Stallone spends the first hundred pages (of a 215-page, big-print book) on character building, before he gets down to the promised “wrestling” plot. He brings us into the grimy world of Hell’s Kitchen, in the sweltering summer of 1946, and introduces the three brothers who will be our protagonists: there’s Victor, who makes a meager living as an iceman, hauling hundreds of pounds of ice around town on his deliveries; Cosmo, the conman, with his “shockingly long hair” and anachronistic earring; and finally Lenny, with his cane and war injury and his perpetual scowl, who works in a funeral parlor. They’re all grown men, but the way they live together in a dingy home and insist how they must “stick together” only adds to that “orphan” vibe Carax noted. 

And the “nightmare” vibe is also present; within the first few pages Victor sees a dead dog on his route and some kids are trying to play with it, and there are a lot of refrences to dog shit and bird shit in this opening sequence. During his route Victor also comes across a legless vet who is begging for money; in one of the novel’s first big reveals this turns out to be none other than Cosmo Carboni, the “legless vet” bit one of his many cons. Lenny Carboni doesn’t feature as much in this opening half of the novel; as mentioned he’s morose, much more of a grown-up than either of his brothers in that he just wants to work and doesn’t daydream like either of them. The implication is that he’s come back from the war “half a man” and is now content to just live his lot in life here in the squalor of Hell’s Kitchen, and doesn’t dream of escaping like Cosmo and Victor do. In fact, Stallone is a bit guilty of completely changing Lenny’s personality in the second half of the novel, but he does at least set it up in a believable way. 

In addition to his dreams of striking it rich via some scheme and escaping Hell’s Kitchen, Cosmo also dreams of Annie, a local looker who works as a dancer. Gradually Stallone will dole out another reveal: Annie and Lenny used to be an item, until Lenny decided to become a hero and go fight in the war. This however is not mentioned in the text until halfway through the book. But instead of plot-building, Stallone is focused on bringing his characters and their world to life in these opening hundred pages. The dialog throughout is priceless, with some of the most bizarre putdowns and retorts I’ve heard this side of a Jerky Boys skit. But it’s all G-rated, just super oddball, like “Go stand in a corner and pretend you’re popular!” and the like. Or Victor’s “You guys are causin’ me to breathe heavy!” when Cosmo and Lenny start nagging at him. 

Cosmo is an oddball himself; there’s a weird bit early on where he and Victor visit Lenny in the funeral home and Cosmo starts making inappropriate comments about the “stiffs,” noting the stink. There’s a lot of death in this hot New York summer, and one guy who’s died was a street performer who had a pet monkey. Cosmo wants the monkey for one of his schemes, but one of the boys in Nickels Mahon’s gang has gotten hold of it. Nickels and his street toughs are straight out of that “nightmare,” roaming Hell’s Kitchen and preying on the weak, but still it has a juvenile vibe, with Nickels mostly trading insults with the Carboni brothers. However there is a dark quality at play; in an effective sequence Cosmo remembers the time when he saw Nickels and gang beat a bum to death:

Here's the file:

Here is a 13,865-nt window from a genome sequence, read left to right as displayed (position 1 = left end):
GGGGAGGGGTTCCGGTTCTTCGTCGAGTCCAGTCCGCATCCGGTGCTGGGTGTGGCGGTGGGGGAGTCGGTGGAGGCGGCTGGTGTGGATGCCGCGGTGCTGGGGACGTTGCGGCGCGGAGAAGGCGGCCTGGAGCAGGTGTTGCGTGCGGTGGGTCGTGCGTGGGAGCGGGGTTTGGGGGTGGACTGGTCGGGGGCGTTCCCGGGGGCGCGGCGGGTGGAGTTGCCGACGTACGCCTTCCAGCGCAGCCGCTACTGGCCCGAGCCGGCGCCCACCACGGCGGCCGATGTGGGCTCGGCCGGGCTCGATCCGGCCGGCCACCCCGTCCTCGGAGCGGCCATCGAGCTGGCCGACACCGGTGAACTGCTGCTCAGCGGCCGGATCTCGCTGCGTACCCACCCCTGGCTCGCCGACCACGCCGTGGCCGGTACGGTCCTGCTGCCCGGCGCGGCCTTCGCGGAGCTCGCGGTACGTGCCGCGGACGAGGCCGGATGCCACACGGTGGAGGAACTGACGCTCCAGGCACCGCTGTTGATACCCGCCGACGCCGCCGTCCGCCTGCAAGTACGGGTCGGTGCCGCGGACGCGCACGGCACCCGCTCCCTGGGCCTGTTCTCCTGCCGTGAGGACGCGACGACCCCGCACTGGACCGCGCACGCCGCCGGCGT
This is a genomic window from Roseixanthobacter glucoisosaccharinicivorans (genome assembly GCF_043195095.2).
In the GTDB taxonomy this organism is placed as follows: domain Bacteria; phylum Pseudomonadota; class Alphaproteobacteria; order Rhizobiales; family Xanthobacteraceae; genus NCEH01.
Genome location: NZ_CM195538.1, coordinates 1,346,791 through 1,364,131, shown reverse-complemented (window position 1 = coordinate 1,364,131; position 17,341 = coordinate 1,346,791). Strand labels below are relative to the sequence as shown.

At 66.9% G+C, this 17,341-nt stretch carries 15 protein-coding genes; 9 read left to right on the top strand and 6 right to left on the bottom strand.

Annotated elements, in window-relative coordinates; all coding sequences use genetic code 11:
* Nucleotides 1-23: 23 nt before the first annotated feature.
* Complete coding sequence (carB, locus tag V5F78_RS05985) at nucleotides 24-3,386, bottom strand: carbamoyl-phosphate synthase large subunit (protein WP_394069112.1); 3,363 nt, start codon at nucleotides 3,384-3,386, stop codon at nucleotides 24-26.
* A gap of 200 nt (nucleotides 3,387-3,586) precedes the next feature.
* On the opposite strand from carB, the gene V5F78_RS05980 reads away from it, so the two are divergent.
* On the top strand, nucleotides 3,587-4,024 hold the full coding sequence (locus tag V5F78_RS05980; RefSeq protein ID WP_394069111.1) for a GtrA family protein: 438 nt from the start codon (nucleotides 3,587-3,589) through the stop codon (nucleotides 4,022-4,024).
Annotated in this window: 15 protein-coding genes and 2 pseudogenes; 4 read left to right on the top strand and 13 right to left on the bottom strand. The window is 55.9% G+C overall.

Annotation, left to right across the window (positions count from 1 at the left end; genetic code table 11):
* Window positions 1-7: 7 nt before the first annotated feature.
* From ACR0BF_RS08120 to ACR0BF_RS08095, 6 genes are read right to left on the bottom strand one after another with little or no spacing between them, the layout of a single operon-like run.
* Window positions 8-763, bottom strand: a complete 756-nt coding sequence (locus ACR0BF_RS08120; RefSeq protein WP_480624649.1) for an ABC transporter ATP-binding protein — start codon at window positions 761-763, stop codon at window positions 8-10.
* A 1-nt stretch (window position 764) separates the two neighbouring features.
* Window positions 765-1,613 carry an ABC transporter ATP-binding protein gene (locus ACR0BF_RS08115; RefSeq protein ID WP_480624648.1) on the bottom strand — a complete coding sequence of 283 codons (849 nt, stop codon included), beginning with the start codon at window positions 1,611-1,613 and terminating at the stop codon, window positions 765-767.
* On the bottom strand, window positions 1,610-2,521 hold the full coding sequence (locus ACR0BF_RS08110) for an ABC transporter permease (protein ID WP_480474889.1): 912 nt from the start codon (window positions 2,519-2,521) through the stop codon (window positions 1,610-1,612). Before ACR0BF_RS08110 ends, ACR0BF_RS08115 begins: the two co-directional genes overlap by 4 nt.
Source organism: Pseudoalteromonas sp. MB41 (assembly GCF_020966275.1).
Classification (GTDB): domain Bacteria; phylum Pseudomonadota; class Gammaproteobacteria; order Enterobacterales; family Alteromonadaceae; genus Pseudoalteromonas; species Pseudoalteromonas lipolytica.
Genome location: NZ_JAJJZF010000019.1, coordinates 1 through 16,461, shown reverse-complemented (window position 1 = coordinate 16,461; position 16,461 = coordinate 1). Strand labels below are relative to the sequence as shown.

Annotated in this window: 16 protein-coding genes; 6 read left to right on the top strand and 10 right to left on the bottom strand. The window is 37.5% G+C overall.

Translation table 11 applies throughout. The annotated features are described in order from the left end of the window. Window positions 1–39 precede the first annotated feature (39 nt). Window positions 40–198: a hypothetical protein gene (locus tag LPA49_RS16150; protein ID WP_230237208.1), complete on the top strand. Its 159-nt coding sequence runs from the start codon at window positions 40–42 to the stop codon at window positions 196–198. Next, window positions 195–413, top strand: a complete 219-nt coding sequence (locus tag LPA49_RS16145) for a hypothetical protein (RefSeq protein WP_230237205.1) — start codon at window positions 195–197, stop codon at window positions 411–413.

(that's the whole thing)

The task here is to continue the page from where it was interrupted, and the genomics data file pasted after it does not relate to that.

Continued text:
But now Cosmo wants that damn monkey. So at the neighborhood hangout Mickey’s Bar (surely an in-joke reference to Rocky’s trainer) Cosmo challenges Nickels: if Victor can beat Nickels’s hulking stooge Frankie the Thumper in an arm wrestling match, then the monkey is Cosmo’s. Otherwise Cosmo will owe Nickels a lot of money. This is where the brothers first learn the untamed power Victor has at his disposal, and also where they learn that he’ll only fight when his brothers believe in him. This will be the first pretense toward the main plot, but before that we’ll have more material with Cosmo’s schemes, like for example his plan to line up some drunks and tell them a dead hooker is really just “sleeping.” Tom Wright illustrates this scene, of Cosmo and Victor standing over the hooker’s corpse in the funeral parlor: 

But it’s not until around page 100 that we get to the wrestling setup, and it’s a spur of the moment thing, as Cosmo again eagerly volunteers Victor’s brawn. A “colored” fighter named Big Glory has remained undefeated in the ring at Paradise Alley, where people can bet on the fighters. Cosmo, apropos of nothing, dubs Victor “Kid Salami” and talks him into fighting Big Glory, which Lenny is opposed to. But Victor again proves his worth in the ring, which takes us into the main plot, of Victor becoming a famous Hell’s Kitchen wrestler, working his way up on the underground fight circuit. Here too Stallone reveals that Annie and Lenny were an item before the war, and Cosmo gets his heart broken when he sees the two back together.